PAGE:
Court upholds jail time for pensioner found guilty of sexual assault of young girl



Kenrick Morrison, a man in his mid-70s, was on Wednesday sent back by the Guyana Court of Appeal to complete serving a seven-year jail sentence he had appealed following a conviction for engaging in sexual activity with a young girl.

Following a trial in 2015, Morrison was found guilty of engaging in sexual activity with a girl under age of 16 on February 12, 2013 in the county of Demerara.

According to the facts of the case, Morrison is known to the young girl. On the day in question, the girl left for her grandmother’s home to have her school bag mended. While going there on her bicycle, she met Morrison, whom she called ‘Ken’.

The little girl inquired from him if her grandmother was at home, and he told her the woman had gone to the hospital. Morrison accompanied the young girl to her grandmother’s home. When they got there, he held, dragged her inside of the house, and begun rubbing her shoulders. The elderly man then put the girl to sit in a chair, and stuck his tongue down her mouth while feeling her breast and vagina.

The girl managed to escape, and went home and told her mother what had occurred. Investigations were conducted, and Morrison was arrested and charged for the offence.
He has always denied touching the young girl.

While leading his defence during the trial, he had testified that he met her on the road, followed her to the house, where he opened the door for her, and then left to feed his chickens.

Dissatisfied with the sentence imposed by Justice Jo-Ann Barlow, Morrison, through his lawyer Mark Conway, filed an appeal. He was placed on bail pending appeal in 2017.

The grounds of appeal the convict had proffered had included the following: the verdict of the jury was unreasonable and could not be supported based on the evidence adduced at the trial; the trial judge had misdirected the jury on matters of fact; the trial judge had not sufficiently addressed the jury on the inconsistencies of the evidence of the victim and her mother; and the indictment was bad in law.

This appeal was heard by Chancellor of the Judiciary, Justice Yonette Cummings-Edwards, and Justices of Appeal Dawn Gregory and Rishi Persaud. Senior State Counsel Mercedes Glasford had appeared on behalf of the State.
Delivering the court’s ruling, the Chancellor informed that the contention that the verdict was unreasonable was without merit.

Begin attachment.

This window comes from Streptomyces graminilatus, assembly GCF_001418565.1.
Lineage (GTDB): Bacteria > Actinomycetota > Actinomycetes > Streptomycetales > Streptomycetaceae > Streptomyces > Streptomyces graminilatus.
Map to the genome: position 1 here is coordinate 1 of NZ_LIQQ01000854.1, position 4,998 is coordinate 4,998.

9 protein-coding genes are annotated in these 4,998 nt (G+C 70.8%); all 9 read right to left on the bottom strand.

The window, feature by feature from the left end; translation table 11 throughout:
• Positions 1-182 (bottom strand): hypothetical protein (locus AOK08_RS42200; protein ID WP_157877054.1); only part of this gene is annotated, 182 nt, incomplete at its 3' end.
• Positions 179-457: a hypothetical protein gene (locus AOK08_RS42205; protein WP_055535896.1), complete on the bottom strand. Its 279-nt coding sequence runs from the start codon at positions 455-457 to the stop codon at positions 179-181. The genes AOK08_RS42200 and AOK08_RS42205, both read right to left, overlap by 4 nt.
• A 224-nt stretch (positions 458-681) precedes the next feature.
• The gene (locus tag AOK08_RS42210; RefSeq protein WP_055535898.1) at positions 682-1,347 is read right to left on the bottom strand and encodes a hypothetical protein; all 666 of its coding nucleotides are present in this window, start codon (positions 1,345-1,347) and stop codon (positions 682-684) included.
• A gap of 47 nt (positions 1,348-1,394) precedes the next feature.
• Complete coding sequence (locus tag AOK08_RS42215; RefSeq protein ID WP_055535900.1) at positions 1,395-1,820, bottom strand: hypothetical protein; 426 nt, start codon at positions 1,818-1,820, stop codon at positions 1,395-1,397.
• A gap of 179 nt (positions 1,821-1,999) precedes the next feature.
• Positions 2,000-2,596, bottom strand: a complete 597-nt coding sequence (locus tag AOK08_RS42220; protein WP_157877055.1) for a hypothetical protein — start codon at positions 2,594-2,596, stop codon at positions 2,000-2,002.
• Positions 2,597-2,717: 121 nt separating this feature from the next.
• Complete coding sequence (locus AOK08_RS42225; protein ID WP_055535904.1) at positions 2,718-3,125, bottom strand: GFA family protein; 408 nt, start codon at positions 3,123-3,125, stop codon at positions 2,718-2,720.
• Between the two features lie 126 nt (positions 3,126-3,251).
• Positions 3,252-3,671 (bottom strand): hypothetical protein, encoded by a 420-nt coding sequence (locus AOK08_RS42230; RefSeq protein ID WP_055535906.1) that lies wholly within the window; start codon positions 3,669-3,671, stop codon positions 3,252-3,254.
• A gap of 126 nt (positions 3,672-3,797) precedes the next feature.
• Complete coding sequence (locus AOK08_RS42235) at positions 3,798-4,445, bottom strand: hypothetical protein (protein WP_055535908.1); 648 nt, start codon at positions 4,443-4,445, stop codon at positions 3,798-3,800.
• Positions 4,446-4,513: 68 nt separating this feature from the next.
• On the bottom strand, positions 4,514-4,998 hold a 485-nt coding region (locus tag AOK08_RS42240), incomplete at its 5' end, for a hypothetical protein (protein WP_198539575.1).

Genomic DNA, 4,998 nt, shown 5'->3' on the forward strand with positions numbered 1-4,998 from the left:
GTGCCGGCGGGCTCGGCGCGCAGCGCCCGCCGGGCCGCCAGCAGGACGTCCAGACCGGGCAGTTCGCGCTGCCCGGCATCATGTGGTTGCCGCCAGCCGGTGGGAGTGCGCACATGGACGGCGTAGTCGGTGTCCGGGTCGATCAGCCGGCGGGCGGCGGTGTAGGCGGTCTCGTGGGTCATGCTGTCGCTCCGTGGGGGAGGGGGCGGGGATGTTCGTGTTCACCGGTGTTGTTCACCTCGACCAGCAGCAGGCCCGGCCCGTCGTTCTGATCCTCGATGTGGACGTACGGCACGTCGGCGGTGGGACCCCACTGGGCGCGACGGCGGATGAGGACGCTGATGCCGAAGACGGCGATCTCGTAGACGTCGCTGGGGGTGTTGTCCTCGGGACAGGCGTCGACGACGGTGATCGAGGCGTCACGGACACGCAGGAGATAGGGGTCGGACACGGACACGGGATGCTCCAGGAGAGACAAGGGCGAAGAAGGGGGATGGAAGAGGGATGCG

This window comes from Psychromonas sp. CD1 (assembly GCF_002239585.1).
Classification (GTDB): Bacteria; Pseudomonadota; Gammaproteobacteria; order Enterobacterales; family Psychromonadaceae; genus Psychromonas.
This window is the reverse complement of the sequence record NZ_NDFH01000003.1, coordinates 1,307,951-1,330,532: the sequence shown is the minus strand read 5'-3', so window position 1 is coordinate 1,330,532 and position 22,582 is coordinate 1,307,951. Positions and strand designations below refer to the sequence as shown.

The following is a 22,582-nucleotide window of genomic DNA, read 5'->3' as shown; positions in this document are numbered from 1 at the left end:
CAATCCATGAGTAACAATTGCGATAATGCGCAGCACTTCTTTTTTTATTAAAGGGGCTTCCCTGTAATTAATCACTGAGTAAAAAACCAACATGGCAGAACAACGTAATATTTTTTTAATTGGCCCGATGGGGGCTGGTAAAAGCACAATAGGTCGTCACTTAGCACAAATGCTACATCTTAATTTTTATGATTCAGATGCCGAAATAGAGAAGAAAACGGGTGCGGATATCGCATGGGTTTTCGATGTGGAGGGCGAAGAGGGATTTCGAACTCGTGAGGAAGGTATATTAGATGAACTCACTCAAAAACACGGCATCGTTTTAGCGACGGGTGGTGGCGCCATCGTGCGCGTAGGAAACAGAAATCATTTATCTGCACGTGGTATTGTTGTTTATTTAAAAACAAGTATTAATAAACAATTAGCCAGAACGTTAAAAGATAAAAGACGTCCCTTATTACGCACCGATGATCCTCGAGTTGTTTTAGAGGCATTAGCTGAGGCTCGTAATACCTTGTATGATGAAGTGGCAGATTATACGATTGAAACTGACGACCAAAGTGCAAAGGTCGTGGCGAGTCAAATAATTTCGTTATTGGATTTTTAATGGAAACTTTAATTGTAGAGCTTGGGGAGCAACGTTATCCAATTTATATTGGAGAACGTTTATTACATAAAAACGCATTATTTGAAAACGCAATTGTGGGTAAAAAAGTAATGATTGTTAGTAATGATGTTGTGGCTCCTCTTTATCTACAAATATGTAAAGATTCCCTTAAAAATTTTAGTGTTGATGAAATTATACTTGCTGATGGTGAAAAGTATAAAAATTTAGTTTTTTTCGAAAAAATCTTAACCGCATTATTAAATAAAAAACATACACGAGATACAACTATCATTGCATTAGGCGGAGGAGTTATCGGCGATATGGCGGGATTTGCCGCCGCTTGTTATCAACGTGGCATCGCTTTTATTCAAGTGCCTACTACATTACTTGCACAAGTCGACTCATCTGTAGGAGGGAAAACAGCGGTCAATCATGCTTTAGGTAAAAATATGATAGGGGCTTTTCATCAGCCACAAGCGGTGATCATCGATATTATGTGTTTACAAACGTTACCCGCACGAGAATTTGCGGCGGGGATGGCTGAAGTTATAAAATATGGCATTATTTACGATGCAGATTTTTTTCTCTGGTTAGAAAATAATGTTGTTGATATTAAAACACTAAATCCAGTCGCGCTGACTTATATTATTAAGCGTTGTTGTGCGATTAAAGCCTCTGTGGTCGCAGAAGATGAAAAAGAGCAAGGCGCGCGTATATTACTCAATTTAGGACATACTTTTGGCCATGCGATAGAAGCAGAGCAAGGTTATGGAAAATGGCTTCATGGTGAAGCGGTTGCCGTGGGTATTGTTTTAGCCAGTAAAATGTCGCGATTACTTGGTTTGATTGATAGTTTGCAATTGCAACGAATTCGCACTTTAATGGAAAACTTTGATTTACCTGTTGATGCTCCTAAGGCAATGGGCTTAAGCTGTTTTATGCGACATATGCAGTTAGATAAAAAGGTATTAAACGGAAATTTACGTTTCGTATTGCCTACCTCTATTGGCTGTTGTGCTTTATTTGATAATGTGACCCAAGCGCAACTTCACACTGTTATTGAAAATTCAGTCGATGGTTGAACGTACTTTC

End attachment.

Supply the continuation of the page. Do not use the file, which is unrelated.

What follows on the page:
According to Justice Cummings-Edwards, both the victim and her mother had given evidence, and were subjected to cross-examination by counsel for Morrison. From the records of appeal, the Chancellor noted that the trial judge, in her summing to the jurors, had gone through the evidence, and had told them of their duties.

“She [the trial judge] explained to them what they had to look for, and told them it was their duty to scrutinise the evidence of the victim, because it was from her evidence that they would have to decide whether they are satisfied, so that they feel assured that there was sexual activity…”

Moreover, the Court of Appeal rejected Morrison’s argument that the trial judge did not address the inconsistencies and omissions in the evidence. Justice Cummings-Edwards highlighted that Justice Barlow explained to the jury how they ought to treat those inconsistencies and omissions.

“The verdict of the jury was not ambiguous; it was not unreasonable, it was supported, having regard to the evidence. This appeal is dismissed. The sentence imposed by the learned trial judge is affirmed,” the appellate court ruled.

In the circumstances, Morrison was ordered to surrender himself to the authorities to complete serving his sentence. The two years he spent incarcerated following the conviction and before bail was granted would be deducted from the initial seven-year prison term. The offence for which Morrison was convicted carries a maximum penalty of 10 years’ imprisonment upon indictment.

Before passing the sentence, Justice Barlow had reprimanded Morrison while noting the strict view the law and society take regarding such offences against children. The Judge had also firmly upbraided the convict for the position of trust which he breached in committing the crime.